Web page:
Things Are Not as They Appear Essay examples

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William Shakespeare wrote in The Merchant of Venice “All that glitters is not gold; Often have you heard that told.” This quote also rings true in the play Hamlet where nothing is quite as it seems. Behind every person, event, and object seems to be an ulterior motive than what is displayed for all to see. Characters such as Claudius and Hamlet were described to both be extremely secretive individuals who hid their mysterious plans deep within themselves, never revealing their true intent. Also many objects and events within the play were the opposite of what they really were including: the way King Hamlet lost his life, the play within the play, and the attempted murder of Claudius by Hamlet. 
 Claudius is a manipulative and corrupt …show more content…
William Shakespeare wrote in The Merchant of Venice “All that glitters is not gold; Often have you heard that told.” This quote also rings true in the play Hamlet where nothing is quite as it seems. Behind every person, event, and object seems to be an ulterior motive than what is displayed for all to see. Characters such as Claudius and Hamlet were described to both be extremely secretive individuals who hid their mysterious plans deep within themselves, never revealing their true intent. Also many objects and events within the play were the opposite of what they really were including: the way King Hamlet lost his life, the play within the play, and the attempted murder of Claudius by Hamlet.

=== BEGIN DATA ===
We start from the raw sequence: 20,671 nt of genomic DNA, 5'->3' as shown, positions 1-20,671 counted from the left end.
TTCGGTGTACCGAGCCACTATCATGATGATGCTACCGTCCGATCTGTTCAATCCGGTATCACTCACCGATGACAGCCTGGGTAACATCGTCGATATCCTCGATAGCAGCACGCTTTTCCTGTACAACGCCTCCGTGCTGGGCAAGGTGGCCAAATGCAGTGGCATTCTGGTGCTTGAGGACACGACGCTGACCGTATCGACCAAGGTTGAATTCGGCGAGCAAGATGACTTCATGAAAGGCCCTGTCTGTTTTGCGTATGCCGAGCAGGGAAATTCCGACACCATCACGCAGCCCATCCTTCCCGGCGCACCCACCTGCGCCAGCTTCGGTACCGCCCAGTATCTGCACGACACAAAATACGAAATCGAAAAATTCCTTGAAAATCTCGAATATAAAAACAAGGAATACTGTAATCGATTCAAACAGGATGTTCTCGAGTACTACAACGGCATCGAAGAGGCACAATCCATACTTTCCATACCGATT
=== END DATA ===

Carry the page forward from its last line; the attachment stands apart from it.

Claudius is a manipulative and corrupt character who mislead the entire Sate of Denmark to believe he was dutiful, trustworthy and perceptive King. After the death of King Hamlet, Claudius takes the thrown and says this to the State, “Though yet of Hamlet our dear brother’s death The memory be green, and that it us befitted To bear our hearts in grief and our whole kingdom To be contracted in one brow of woe.” (Act 1, Scene 2, lines 1-4) This quote at first makes Claudius seem like a very sensitive King who is addressing the fact that mourning for the death of King Hamlet is encouraged. Yet, later on in the play we discover that Claudius is truly the murderer of the King and fooled the Kingdom to believe he was also grieving. Claudius also manipulated to the Kingdom to
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